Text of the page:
Thursday, June 28, 2018

How Many Deeply Impoverished Americans Are There?

WaPo  |  The Trump administration says the United Nations is overestimating the number of Americans in “extreme poverty” by about 18.25 million people, reflecting a stark disagreement about the extent of poverty in the nation and the resources needed to fight it.

In May, Philip G. Alston, special rapporteur on extreme poverty and human rights for the U.N., published a report saying 40 million Americans live in poverty and 18.5 million Americans live in extreme poverty.

But in a rebuke to that report on Friday, U.S. officials told the United Nations Human Rights Council there only appear to be approximately 250,000 Americans in extreme poverty, calling Alston's numbers “exaggerated.”

The rift highlights a long-running debate among academics over the most accurate way to describe poverty in America, one with enormous implications for U.S. policy-making and the nation's social safety net. It also sheds light on the ongoing feud between Trump and U.N. officials over Alston's report on American poverty, with U.S. Ambassador Nikki Haley last week calling the report “politically motivated” and arguing it “is patently ridiculous for the U.N. to examine poverty in America.”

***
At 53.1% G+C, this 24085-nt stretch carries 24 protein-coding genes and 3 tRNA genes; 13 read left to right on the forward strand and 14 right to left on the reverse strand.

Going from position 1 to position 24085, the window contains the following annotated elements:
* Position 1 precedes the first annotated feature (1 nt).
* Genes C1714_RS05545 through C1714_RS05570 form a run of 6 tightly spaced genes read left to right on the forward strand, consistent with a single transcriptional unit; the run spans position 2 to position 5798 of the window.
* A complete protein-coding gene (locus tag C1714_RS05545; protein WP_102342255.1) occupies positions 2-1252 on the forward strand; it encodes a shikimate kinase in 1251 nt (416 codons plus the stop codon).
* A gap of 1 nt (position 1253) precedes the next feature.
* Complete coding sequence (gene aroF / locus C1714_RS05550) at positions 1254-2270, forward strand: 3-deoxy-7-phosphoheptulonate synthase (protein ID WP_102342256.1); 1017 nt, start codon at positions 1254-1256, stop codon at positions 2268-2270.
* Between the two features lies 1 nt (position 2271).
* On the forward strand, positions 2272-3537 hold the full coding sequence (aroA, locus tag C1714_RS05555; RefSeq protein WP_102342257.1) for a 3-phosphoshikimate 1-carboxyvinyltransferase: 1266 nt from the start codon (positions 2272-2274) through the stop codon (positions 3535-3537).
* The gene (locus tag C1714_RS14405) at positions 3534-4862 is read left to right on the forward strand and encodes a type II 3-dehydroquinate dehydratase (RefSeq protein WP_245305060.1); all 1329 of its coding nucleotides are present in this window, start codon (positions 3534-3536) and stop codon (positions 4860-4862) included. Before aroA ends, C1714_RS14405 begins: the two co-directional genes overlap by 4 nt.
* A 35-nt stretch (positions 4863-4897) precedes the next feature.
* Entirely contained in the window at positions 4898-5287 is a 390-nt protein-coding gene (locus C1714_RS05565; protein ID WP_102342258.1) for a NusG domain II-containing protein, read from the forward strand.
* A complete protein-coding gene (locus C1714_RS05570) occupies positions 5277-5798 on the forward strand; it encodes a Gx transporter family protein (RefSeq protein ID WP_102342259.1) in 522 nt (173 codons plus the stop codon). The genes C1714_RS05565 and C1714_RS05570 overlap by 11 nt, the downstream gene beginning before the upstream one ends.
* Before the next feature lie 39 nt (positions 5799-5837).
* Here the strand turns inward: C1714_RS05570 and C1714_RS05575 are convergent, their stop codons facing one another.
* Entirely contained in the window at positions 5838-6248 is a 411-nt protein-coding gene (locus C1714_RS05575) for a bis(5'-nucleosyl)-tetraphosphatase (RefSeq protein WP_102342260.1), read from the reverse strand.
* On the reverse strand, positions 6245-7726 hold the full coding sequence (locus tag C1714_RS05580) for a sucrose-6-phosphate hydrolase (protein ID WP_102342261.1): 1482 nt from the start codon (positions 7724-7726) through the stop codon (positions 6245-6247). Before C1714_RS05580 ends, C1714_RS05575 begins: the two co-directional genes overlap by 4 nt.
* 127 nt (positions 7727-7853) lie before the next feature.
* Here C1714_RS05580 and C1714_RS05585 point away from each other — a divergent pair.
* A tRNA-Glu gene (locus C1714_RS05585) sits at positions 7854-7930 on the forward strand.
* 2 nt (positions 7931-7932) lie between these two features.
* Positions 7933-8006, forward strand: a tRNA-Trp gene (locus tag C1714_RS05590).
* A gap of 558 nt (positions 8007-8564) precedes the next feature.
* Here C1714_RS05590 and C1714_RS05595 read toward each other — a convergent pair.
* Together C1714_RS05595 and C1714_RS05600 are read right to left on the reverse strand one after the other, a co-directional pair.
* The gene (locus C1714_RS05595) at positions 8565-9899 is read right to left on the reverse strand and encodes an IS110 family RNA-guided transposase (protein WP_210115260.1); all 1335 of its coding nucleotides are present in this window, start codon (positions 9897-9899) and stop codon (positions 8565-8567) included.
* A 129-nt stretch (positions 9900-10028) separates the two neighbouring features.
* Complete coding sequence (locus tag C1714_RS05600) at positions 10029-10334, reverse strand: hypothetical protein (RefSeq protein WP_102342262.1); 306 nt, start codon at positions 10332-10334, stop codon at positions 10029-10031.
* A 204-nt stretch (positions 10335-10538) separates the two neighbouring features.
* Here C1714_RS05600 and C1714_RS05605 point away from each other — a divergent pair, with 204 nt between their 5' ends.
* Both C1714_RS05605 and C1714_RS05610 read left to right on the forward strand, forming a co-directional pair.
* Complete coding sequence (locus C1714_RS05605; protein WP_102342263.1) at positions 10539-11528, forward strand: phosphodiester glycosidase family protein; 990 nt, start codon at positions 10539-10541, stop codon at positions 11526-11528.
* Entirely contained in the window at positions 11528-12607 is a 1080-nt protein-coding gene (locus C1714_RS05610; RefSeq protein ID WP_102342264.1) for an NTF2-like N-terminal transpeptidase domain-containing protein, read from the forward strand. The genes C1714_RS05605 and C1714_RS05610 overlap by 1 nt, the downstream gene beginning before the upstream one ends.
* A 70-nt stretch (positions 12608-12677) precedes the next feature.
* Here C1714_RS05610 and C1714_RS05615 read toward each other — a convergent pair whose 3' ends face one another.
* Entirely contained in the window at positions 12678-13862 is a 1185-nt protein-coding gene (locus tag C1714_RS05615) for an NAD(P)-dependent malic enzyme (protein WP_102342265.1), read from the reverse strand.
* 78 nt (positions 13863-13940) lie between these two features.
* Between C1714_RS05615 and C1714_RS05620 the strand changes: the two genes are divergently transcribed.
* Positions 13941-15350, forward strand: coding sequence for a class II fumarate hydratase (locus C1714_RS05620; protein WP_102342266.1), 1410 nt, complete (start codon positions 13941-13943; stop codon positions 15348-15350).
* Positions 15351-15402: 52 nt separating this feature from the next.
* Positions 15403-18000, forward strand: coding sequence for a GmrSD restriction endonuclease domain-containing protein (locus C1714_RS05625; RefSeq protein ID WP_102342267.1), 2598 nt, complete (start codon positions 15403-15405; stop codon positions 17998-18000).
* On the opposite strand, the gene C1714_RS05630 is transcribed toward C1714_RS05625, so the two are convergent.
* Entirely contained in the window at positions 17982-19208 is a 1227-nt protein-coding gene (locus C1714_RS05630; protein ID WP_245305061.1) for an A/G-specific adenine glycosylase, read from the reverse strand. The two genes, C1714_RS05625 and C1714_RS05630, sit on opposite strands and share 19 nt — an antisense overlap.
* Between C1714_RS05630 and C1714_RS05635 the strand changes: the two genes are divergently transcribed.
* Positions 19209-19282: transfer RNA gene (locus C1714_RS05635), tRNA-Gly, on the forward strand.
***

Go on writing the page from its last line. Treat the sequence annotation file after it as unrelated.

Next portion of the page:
But who is right about the number of Americans in extreme poverty?

It depends on how you define it.

The U.N.'s numbers come from the official Census definition that has been kept for decades by the U.S. government, defining extreme poverty as having an income lower than half the official poverty rate, Alston said in an interview. (For 2016, that was about $12,000 a year for a family of four.) By this criteria, the poverty rate in America has only slightly ticked downward since the mid-1960s.